China’s Xi has one big message for Donald Trump
12 Hours AgoCNBC.com
China’s Foreign Ministry has been telegraphing what Xi and his delegation plan to emphasize — that China has contributed greatly to the U.S. economy. Vice Foreign Minister Zheng Zeguang recently listed statistics to support China’s argument, and those figures have been widely circulated in the Chinese state press.
From Beijing’s perspective, China’s trade surplus “does not necessarily mean China benefits while the United States loses,” according to government news agency Xinhua Thursday. “About 40 percent of the trade surplus is actually generated by U.S. companies in China,” it argues.
Other statistics oft-repeated by China: bilateral trade and investment created 2.6 million American jobs in 2015 and each American family saves $850 every year thanks to cheap Chinese goods.
Trump’s Xi Summit Tests His Promise to Win on Trade, North Koreaby Toluse Olorunnipa, Jennifer Jacobs and Nick Wadhams April 6, 2017, 4:00 PM GMT+8 April 7, 2017, 7:45 AM GMT+8
President Donald Trump began his first-ever meeting with the leader of the world’s second-largest economy on Thursday, the country he blames for stealing millions of U.S. jobs and enabling North Korea’s march toward a nuclear missile.
Chinese President Xi Jinping’s arrived at Trump’s Mar-a-Lago club in Florida in the afternoon, the first real test of the U.S. leader’s campaign promises to win negotiations with America’s chief economic and military rival. After defeats on his travel ban and the Obamacare repeal, Trump wants to show progress countering North Korea’s nuclear threat and opening Chinese markets to more U.S. goods.
“We have not been treated fairly on trade for many, many years,” Trump reiterated Thursday morning in a Fox News interview. “We have a big problem with North Korea.”
Asked if he’ll have leverage with his Chinese counterpart, Trump replied, “We’ll be in there pitching and I think we’re going to do very well.”
The two leaders were first introduced to reporters with their wives, seated on couches in a palatial room at Mar-a-Lago. Trump ignored a shouted question about Syria. They were to dine on Dover sole and New York strip in the evening.
“We had a long discussion already and so far I have gotten nothing, absolutely nothing,” Trump joked at dinner. His club remained open to members, who were seen dining apart from Trump and Xi.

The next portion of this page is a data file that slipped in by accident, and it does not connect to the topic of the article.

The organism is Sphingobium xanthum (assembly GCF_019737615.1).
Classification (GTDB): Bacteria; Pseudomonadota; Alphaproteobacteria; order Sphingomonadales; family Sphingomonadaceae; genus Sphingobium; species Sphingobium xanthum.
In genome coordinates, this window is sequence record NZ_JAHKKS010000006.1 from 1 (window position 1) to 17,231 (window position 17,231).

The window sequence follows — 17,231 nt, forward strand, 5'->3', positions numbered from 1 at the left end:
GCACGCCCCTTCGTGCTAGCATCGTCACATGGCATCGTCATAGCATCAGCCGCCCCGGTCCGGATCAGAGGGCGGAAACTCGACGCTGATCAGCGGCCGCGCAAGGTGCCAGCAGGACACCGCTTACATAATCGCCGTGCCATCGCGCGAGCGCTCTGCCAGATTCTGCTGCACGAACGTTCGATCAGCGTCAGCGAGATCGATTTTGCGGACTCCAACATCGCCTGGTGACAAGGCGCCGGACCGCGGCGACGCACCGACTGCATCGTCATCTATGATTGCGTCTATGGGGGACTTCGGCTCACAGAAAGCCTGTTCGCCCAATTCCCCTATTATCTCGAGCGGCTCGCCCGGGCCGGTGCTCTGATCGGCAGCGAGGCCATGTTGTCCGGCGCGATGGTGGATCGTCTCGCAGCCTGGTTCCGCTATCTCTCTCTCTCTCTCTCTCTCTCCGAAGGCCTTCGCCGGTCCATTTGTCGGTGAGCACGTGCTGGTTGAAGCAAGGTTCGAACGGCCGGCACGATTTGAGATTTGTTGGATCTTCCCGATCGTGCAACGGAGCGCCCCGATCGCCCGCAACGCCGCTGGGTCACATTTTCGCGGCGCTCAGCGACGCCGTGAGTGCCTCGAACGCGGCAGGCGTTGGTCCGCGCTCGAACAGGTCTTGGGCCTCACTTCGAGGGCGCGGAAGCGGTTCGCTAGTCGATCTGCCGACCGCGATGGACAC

The world’s most important international relationship could hinge above all on what kind of rapport Trump and Xi can build.
“They should be happy if they get something fairly symbolic,” said Jacques deLisle, who teaches Chinese law and politics at the University of Pennsylvania Law School. “Now, is that a real big victory? No. But I think the victory for everybody is to keep the relationship from going off the rails.”
Trump entered the meeting talking tough. He said on Twitter last week that negotiations would be “difficult” due to U.S. manufacturing job losses he blames on the world’s second-largest economy and the yawning trade deficit between the countries. He signaled he is out of patience with China on North Korea, saying in a Financial Times interview published April 2 that the U.S. could act on its own to resolve the crisis over North Korea’s nuclear program.
His administration is also trying to prevent Chinese investors from obtaining the nuclear-reactor construction business of Westinghouse, the Toshiba Corp. unit that declared bankruptcy on March 29.
Deficit of a Lifetime
“I think we’re going to have a very interesting talk,” Trump told U.S. business leaders on Tuesday. “We have to do better,” he said, calling the more than $300 billion annual U.S.-China trade deficit “enough for a lifetime.”
But the summit comes at a low ebb in the Trump administration, after House Republicans couldn’t gather enough support for a vote on legislation to scale back Obamacare and Trump’s ban on travel by six predominantly Muslim nations was again blocked by courts. Trump’s approval rating was at 38 percent for the week ended April 2, the lowest of his presidency, according to Gallup.